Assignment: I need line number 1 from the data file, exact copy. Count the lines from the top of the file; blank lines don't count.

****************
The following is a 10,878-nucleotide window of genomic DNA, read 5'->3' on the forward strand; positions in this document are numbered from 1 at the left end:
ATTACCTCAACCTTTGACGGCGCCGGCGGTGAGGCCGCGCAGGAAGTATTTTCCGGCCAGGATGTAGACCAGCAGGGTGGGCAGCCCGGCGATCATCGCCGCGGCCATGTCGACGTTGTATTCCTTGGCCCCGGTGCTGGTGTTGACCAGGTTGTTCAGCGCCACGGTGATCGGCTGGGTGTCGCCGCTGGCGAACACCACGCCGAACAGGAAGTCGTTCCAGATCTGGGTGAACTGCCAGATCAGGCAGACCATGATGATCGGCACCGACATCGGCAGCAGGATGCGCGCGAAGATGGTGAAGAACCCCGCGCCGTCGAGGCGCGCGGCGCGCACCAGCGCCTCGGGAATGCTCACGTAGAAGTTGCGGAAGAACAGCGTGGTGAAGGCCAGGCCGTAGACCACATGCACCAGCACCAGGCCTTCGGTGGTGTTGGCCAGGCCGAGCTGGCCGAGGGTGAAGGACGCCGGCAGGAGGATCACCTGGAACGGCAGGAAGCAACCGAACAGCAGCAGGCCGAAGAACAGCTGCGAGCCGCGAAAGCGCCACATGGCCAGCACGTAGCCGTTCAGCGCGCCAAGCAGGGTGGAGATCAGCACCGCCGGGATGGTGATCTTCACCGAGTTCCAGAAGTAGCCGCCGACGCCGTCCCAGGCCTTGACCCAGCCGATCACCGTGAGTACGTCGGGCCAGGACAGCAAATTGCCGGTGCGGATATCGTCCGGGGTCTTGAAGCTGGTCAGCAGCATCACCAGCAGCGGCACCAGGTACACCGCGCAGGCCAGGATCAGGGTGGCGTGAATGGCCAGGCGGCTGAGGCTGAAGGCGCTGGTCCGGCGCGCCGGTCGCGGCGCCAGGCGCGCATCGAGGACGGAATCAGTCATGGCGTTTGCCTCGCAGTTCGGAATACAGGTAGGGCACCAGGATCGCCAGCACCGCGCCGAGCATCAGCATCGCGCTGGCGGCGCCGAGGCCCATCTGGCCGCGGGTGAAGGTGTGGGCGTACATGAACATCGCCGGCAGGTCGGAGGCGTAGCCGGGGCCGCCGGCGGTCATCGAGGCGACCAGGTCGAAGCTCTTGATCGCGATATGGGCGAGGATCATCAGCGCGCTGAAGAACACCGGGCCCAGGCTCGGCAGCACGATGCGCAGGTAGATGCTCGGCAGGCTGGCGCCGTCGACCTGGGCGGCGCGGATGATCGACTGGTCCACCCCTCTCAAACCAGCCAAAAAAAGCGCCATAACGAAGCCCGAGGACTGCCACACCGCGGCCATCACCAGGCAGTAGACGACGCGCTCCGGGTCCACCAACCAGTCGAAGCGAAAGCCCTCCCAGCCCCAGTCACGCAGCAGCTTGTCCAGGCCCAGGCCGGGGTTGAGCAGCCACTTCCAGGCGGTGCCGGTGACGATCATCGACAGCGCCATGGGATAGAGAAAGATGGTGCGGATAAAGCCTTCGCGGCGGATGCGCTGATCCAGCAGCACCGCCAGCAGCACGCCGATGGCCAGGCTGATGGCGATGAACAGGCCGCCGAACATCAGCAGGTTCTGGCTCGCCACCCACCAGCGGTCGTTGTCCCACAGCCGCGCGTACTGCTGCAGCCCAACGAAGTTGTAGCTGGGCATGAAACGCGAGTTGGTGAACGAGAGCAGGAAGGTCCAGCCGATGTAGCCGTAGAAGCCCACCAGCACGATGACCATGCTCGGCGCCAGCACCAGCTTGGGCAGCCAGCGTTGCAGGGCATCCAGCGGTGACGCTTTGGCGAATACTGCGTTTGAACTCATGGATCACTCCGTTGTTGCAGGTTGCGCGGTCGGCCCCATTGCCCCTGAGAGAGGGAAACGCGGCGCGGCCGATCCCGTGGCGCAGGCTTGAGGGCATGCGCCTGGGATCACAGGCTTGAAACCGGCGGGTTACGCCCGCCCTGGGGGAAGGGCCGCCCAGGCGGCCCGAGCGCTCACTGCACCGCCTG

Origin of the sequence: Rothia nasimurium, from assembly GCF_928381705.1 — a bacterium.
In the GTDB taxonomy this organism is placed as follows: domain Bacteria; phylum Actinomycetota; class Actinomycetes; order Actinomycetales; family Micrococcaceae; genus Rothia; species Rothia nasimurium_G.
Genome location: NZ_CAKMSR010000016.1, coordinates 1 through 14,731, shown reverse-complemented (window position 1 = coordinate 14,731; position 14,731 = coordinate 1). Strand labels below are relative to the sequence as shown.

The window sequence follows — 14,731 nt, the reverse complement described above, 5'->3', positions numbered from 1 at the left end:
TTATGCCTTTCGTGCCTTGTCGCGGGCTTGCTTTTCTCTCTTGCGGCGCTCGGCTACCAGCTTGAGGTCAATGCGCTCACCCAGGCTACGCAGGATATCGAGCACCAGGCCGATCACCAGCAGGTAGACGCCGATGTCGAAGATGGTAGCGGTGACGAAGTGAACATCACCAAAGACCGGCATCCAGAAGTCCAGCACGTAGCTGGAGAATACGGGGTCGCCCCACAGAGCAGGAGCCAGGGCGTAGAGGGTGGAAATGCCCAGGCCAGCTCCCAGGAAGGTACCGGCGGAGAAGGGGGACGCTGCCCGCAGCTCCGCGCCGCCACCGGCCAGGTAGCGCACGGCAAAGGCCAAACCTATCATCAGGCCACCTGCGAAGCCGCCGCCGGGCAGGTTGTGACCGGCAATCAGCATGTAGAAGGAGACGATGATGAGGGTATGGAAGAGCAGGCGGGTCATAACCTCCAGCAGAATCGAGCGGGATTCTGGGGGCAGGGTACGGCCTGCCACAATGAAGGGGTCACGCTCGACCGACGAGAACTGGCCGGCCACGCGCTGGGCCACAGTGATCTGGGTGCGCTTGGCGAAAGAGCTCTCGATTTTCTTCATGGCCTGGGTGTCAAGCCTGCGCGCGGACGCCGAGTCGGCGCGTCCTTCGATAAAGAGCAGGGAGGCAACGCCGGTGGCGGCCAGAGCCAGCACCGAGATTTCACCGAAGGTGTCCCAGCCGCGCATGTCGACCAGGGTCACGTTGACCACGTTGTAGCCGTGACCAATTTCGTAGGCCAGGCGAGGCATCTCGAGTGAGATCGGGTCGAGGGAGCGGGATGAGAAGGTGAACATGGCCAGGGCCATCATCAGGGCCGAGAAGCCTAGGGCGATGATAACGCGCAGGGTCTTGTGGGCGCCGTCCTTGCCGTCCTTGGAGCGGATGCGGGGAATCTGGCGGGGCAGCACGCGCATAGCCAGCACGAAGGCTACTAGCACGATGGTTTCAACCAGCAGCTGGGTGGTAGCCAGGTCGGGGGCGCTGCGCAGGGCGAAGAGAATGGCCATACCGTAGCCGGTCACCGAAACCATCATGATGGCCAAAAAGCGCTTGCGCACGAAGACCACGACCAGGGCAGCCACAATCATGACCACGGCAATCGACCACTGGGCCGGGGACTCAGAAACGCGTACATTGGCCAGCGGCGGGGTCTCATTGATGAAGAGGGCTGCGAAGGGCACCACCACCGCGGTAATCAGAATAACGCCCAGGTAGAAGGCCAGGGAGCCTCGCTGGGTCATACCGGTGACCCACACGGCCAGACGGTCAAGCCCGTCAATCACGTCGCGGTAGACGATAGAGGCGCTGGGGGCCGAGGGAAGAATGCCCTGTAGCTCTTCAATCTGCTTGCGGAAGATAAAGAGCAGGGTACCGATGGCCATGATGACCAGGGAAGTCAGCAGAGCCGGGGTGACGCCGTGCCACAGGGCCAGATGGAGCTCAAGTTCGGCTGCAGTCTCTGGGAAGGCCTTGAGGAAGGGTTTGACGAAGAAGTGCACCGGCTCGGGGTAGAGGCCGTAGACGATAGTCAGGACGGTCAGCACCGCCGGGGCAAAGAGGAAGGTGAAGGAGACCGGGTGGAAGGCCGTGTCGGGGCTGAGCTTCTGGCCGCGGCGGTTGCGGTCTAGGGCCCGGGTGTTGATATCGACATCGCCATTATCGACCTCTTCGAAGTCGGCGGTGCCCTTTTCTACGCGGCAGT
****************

The following is a 10,878-nucleotide window of genomic DNA, read 5'->3' on the forward strand; positions in this document are numbered from 1 at the left end: